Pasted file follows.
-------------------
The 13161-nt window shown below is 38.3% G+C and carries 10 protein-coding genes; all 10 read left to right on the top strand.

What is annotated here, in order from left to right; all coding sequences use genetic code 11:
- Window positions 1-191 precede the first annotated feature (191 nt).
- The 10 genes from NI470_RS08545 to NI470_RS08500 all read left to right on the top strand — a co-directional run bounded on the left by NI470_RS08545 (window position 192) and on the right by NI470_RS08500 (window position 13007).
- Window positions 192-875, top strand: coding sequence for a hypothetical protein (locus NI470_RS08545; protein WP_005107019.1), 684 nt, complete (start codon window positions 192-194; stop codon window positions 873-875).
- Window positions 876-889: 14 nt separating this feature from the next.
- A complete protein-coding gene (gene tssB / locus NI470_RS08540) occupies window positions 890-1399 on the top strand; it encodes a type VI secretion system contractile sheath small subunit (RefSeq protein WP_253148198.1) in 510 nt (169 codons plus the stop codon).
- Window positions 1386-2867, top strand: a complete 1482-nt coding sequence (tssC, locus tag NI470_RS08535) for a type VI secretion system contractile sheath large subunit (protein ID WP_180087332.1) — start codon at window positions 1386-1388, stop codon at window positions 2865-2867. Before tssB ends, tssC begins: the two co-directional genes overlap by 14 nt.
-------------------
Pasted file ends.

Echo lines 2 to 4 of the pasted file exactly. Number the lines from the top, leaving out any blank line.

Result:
What is annotated here, in order from left to right; all coding sequences use genetic code 11:
- Window positions 1-191 precede the first annotated feature (191 nt).
- The 10 genes from NI470_RS08545 to NI470_RS08500 all read left to right on the top strand — a co-directional run bounded on the left by NI470_RS08545 (window position 192) and on the right by NI470_RS08500 (window position 13007).